I returned to university after the Christmas holidays. And a week later I had a nervous breakdown.
My Nervous Breakdown
It was a Saturday. I’d gone shopping and for lunch with my boyfriend. I then went home to the house that I shared with three other girls. We were going out to the Student Union that evening. But before getting ready to go out I had some chores that I needed to do.
It was my turn to clean the bathroom. I was in the room for hours. Scrubbing and dismantling every part in order to get it clean. But it just wasn’t possible for the room to be clean enough. The more I cleaned, the grimier the room became. And the more intent I became on my mission to clean.
Eventually after hours attacking the bathroom, one of my housemates told me that I probably needed to start getting ready as we were due out.
I went to ask one of my housemates if I could borrow her hair straighteners. She said something to make me laugh. But after a while, I stopped laughing and I began to cry. And I couldn’t stop. Tears poured down my cheeks. And my whole body began shaking with the ferocity of the sobs.
My housemates decided to stay at home with me as it was clear that I couldn’t be left alone. I wasn’t able to calm down. And I felt like I would never stop crying.
I eventually asked one of my housemates to phone my parents as I wanted to go home. A few hours later, my Mum and Dad arrived and bundled me into the car for the drive home.
Seeing My GP
I don’t remember much about what happened over the next few days. It was a blur of tears and exhaustion.
But I do have a clear memory of going to see the doctor. My Mum and I explained everything that had been happening and the doctor listened carefully.
He then began to scribble on a scrap of paper. He asked me to look at the list and tell him if anything sounded familiar.
- Feeling upset and tearful,
- restless and agitated,
- worthless, ashamed and guilt-ridden,
- and lacking in self-confidence and self-esteem.
He then asked me if I’d been feeling any of the following:
- empty and numb,
- isolated and unable to relate to others,
- a sense of unreality,
- a lack of self-confidence and self-esteem,
- hopeless and despairing,
- and unable to find pleasure in objects or activities that I’d normally enjoy.
He then wanted to know if I’d been acting out of character and if I recognised any of the following behaviours:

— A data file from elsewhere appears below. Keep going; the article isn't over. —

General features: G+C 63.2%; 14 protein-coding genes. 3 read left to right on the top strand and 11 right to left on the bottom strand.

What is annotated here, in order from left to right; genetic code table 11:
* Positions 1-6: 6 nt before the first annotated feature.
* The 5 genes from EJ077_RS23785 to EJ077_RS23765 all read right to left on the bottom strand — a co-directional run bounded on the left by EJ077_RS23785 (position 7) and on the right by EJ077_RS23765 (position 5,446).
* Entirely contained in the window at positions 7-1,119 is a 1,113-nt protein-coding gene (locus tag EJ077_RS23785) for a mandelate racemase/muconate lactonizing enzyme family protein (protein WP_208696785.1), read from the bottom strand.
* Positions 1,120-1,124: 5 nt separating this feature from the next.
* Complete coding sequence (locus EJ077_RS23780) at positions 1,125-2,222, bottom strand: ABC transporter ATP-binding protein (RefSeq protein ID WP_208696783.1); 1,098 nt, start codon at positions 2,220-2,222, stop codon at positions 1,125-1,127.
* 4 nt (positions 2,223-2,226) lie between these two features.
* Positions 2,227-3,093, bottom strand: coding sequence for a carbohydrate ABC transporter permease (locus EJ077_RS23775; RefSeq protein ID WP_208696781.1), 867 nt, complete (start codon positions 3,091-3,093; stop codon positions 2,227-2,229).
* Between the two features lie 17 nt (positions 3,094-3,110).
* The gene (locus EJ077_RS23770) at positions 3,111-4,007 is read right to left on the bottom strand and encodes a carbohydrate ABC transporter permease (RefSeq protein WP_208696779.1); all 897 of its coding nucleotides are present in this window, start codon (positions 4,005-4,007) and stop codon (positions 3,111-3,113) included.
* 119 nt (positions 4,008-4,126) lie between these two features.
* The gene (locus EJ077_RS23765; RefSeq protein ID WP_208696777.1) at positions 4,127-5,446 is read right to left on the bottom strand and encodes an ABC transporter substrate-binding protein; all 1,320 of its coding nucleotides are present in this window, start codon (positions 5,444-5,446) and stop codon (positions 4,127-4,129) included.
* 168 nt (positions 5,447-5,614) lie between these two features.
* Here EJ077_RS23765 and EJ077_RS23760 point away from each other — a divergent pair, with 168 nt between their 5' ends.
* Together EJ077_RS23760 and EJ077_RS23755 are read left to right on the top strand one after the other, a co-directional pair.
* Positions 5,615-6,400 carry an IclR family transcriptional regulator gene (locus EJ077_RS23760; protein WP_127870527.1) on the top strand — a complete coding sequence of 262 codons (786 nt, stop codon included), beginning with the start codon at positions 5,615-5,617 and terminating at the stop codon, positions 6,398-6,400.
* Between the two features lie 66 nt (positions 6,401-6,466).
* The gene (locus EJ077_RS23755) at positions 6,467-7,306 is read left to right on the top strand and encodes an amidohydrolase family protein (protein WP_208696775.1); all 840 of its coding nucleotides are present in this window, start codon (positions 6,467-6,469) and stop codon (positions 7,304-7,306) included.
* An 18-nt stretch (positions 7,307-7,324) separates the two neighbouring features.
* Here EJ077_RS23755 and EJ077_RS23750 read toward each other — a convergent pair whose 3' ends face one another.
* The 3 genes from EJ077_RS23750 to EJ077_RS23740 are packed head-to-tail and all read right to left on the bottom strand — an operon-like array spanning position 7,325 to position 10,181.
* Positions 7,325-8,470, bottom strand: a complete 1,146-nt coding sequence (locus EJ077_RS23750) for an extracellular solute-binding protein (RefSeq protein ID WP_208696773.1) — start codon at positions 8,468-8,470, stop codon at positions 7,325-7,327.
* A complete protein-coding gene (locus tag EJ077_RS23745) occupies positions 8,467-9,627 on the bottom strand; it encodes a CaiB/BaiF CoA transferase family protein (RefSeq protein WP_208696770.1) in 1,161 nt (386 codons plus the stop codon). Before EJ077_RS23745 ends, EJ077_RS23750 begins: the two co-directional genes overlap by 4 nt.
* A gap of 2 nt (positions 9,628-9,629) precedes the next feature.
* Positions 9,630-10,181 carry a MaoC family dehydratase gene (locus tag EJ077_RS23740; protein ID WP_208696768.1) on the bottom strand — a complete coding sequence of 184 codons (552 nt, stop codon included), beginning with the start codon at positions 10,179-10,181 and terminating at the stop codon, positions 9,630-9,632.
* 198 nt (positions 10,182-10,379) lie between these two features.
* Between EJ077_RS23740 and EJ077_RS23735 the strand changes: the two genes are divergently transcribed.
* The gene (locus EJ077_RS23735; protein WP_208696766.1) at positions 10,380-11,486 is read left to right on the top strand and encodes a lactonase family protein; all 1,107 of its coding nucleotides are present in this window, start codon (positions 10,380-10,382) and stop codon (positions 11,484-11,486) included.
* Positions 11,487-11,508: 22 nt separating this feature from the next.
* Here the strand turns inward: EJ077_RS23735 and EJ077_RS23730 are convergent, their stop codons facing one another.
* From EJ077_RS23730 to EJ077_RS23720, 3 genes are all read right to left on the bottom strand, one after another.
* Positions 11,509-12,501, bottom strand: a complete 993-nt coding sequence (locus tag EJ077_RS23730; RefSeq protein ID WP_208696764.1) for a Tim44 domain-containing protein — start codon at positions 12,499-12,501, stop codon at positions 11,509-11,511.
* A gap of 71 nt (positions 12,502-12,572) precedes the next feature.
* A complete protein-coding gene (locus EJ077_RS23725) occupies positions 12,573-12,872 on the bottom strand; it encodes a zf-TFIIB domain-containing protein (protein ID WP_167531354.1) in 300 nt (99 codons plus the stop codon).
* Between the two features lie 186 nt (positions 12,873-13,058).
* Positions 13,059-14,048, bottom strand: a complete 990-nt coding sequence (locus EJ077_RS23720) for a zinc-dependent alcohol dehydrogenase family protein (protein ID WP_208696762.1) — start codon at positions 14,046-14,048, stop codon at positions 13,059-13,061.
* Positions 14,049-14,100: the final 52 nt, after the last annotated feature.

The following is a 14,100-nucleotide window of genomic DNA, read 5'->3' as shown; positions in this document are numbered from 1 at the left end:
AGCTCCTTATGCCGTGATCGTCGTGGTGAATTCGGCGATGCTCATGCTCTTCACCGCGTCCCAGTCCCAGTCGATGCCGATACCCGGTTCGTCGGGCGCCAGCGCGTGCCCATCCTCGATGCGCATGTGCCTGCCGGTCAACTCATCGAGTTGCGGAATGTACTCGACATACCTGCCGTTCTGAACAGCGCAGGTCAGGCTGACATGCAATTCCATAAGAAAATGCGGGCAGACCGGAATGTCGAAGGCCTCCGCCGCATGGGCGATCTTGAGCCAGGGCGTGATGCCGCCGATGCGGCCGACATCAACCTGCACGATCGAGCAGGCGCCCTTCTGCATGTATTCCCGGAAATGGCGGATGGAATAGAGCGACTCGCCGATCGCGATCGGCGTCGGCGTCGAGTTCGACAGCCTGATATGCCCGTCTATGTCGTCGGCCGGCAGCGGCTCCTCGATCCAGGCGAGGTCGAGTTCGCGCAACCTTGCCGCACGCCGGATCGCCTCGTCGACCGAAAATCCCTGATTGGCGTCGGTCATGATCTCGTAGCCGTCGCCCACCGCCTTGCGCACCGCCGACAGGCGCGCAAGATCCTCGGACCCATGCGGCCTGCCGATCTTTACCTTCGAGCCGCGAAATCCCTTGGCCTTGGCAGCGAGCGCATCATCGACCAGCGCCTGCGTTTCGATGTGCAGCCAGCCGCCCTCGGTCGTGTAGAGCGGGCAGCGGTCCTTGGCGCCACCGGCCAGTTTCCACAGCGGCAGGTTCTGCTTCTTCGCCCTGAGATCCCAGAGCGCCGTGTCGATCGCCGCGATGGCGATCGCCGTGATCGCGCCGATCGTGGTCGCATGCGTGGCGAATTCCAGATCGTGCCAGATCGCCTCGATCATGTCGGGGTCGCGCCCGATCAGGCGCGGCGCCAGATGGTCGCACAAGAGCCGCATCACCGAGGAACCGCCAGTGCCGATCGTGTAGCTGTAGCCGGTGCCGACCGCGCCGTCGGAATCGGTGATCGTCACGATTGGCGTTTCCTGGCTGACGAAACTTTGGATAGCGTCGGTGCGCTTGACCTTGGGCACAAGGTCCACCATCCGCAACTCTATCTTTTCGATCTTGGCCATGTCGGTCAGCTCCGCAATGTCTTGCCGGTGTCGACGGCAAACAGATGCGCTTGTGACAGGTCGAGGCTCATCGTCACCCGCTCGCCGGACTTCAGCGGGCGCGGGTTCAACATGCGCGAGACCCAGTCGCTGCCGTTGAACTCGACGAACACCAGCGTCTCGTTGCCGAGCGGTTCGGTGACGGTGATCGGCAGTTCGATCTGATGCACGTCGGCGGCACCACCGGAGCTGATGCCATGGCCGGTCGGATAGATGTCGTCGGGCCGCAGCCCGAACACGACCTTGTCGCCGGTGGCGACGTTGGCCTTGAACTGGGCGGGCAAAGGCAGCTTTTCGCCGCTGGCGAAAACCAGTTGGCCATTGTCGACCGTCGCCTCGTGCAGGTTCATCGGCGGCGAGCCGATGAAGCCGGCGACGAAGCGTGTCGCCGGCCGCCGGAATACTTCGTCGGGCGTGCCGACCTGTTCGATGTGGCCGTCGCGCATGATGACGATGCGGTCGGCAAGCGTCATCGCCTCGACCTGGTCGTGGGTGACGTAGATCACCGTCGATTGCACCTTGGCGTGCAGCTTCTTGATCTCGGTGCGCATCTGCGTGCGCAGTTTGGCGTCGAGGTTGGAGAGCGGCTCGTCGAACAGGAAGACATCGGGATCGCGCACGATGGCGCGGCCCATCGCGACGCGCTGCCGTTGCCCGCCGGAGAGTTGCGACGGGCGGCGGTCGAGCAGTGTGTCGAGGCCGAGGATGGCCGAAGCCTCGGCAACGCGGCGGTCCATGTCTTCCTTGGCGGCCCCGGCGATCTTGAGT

- avoiding events and activities I usually enjoy,
- thoughts of self-harm or suicide,
- difficulty in thinking clearly,
- losing interest in sex,
- difficulty in remembering or concentrating on things,
- difficulty sleeping,
- feeling tired all the time,
- no appetite and losing weight, or eating too much and gaining weight,
- physical aches and pains with no obvious physical cause,
- and moving very slowly, or being restless and agitated.
(This list of symptoms comes from Mind’s website. And you can also download this list from their site.)
I began to cry. He’d described exactly how I was feeling. Hearing those words and seeing them written on a piece of paper was like looking through a window on my life. And until that point, I hadn’t realised how unusual it was to be feeling as I was. I hadn’t noticed how much I’d been falling apart.
After listening to everything I had to say, the doctor, in a soft voice, told me that I had severe depression and anxiety. He told me that he wanted to make sure I got help as soon as possible. And so before we left the GP surgery, he’d booked me an appointment to see a psychiatrist the next day.
The Start Of Living With Depression
I remember walking out of that doctor’s surgery and feeling relieved and sad at the same time. It was a relief to have found out what was wrong with me. I had an illness and I could get better. And I was pleased to have been given a diagnosis.
Yet, as I walked out of that doctor’s surgery, I knew that something profound and life-altering had just occurred. During that appointment, I’d learnt that whatever I was going through wasn’t going to get better after a good night’s sleep. It would take time and could and would change my life forever.
And from that day on I’ve been living with depression. Some days I’m fine and other days the depression and anxiety floor me. But whether I’ve had a good day or not, depression and anxiety are still a part of my life. And it all began on that day.